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Pakistani militants kill at least 37 in mosque

In the latest attack on Pakistan's security forces, militants strike at a mosque in Rawalpindi frequented by military officers and their families. The dead include 27 civilians, 17 of them children.

December 05, 2009|By Alex Rodriguez
  • Soldiers rush to the mosque in Rawalpindi that was struck by four militants during Friday prayers. Two of the assailants entered the mosque, throwing grenades and detonating their explosives vests. Two sprayed gunfire from outside.
Soldiers rush to the mosque in Rawalpindi that was struck by four militants… (Anjum Naveed, Associated…)

Reporting from Rawalpindi, Pakistan — In a daring midday raid that showed insurgents' ability to strike the Pakistani military virtually at will, militants Friday stormed a Rawalpindi mosque filled with military officers and their children, killing at least 37 people with a deadly combination of gunfire, grenades and suicide bomb blasts.

The attack, which also injured at least 86 people, was the latest in a series of devastating terrorist strikes meant as retaliation for the Pakistani military's assault on Taliban strongholds in South Waziristan and other tribal areas along the nation's border with Afghanistan.

The dead included 27 civilians, 17 of them children, said army spokesman Maj. Gen. Athar Abbas.

The government asserts that it has uprooted Taliban fighters from most of South Waziristan, but military commanders acknowledge that troops have killed only about 600 of the estimated 10,000 militants based in the largely ungoverned tribal region.

Most of the militants and their leaders have fled to other tribal districts along the Afghan border. In the meantime, militants have carried out suicide attacks and commando-style raids across Pakistan in an attempt to erode popular support for the military's operations.

Since early October, more than 400 people have been killed in those attacks. As with the attack Friday in Rawalpindi, the targets have often been the armed forces, police and intelligence agency installations, or places where military officers are known to gather.

The boldest of those strikes occurred Oct. 10 in Rawalpindi at the army's headquarters, a sprawling, heavily guarded complex that is the military's nerve center. Militants shot their way through checkpoints and held 42 officers and civilian employees hostage in one of the buildings. The 22-hour standoff ended when Pakistani commandos killed nine of the militants and arrested their leader, but the raid also left 14 military officers and civilian workers dead.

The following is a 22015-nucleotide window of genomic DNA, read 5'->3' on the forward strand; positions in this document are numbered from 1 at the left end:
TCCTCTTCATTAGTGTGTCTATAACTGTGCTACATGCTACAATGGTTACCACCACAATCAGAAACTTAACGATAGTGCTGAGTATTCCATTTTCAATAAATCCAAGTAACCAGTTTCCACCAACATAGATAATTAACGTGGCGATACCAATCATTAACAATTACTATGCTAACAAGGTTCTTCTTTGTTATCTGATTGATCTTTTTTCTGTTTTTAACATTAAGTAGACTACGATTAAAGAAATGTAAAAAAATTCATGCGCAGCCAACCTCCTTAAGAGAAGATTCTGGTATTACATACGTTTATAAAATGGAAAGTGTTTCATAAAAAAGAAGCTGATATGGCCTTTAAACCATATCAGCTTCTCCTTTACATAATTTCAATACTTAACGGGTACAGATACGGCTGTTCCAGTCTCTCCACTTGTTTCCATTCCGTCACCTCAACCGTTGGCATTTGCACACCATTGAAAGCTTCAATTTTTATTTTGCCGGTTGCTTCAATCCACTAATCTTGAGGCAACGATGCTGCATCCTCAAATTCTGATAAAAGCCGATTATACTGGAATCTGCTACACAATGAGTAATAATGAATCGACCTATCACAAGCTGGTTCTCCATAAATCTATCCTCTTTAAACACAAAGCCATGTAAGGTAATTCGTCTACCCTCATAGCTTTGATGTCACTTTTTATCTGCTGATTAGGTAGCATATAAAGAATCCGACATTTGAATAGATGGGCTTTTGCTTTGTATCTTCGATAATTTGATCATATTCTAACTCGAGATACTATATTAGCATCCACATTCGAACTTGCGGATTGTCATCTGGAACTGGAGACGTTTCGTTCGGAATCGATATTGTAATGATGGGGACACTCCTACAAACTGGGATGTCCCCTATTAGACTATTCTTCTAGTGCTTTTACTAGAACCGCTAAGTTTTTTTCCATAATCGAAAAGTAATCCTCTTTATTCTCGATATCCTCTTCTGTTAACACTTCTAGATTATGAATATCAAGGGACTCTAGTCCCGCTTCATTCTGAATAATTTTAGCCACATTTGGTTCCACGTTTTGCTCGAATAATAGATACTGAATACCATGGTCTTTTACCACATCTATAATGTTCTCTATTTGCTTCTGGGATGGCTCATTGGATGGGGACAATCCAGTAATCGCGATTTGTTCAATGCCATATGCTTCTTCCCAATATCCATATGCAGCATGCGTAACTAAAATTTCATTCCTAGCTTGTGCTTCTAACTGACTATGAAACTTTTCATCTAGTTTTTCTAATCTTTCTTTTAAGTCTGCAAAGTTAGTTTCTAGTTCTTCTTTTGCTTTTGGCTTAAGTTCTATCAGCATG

The latest attack in Rawalpindi appeared to be timed to cause maximum carnage. It occurred on a Friday afternoon, when Muslims traditionally head to mosques for a special weekly prayer.

Shortly before 1:40 p.m., four militants converged on the Parade Lane Mosque, the primary place of worship for retired and active military officers who live in the surrounding Qasim Market neighborhood. The mosque is next to an army parade ground, and is about a five-minute drive from the Pakistani army's headquarters.

Army officials said the militants did not try to enter the mosque through a heavily secured main gate. They may have scaled a boundary wall to get onto the grounds, one official said, though investigators are still looking into how the militants were able to breach the mosque's security.

"The area is a high-security zone," Abbas, the army spokesman, told Dawn news channel. "But it is yet to be established where the breach took place. It appears definitely there was a security breach somewhere."

Two of the militants entered the mosque, which was filled with about 200 worshipers, army officials said. The mosque is usually restricted to active and retired military personnel and their families.

The militants inside the mosque lobbed grenades at the worshipers while the other two outside sprayed the room with gunfire, army officials said. Then the two militants inside detonated the explosives vests they were wearing.

The two militants outside exchanged gunfire with security forces. The crossfire kept rescue workers from getting into the building, said Abdur Rehman, chief of Rawalpindi's emergency rescue agency.

Once the gunfire subsided, Rehman went into the mosque.

"I saw so many dead bodies," he said. "There were charred body parts on the floor, and huge amounts of blood. It was a terrible scene."

Police and soldiers cordoned off the neighborhood, while military helicopters hovered overhead. By late afternoon, army officials said, the other two militants were dead, though they did not say whether security forces shot them or whether they had killed themselves.

Abbas said the 10 military personnel slain were a major general, two lieutenant colonels, a colonel, two majors, another officer and three soldiers. Among the injured was Muhammad Yousuf, a former vice chief army commander during Gen. Pervez Musharraf's rule.

Friday's attack was the 15th major terrorist strike in Pakistan since Oct. 17, when the government sent 30,000 troops into South Waziristan to quell the Pakistani Taliban. This week, a suicide bomber killed two people outside the navy headquarters in Islamabad, the Pakistani capital.

Abbas said that as the Pakistani military has advanced on Taliban strongholds in the Waziristan region, the militant group has nurtured sleeper cells in the country's densely populated cities that are difficult to ferret out, largely because the militants are able to easily blend in.

"They're in the pipeline, and they're probably going to conduct such attacks," Abbas said. "So these are the last acts of this organization, desperate acts. We'll have to see and absorb a few more like that."

alex.rodriguez@latimes.com

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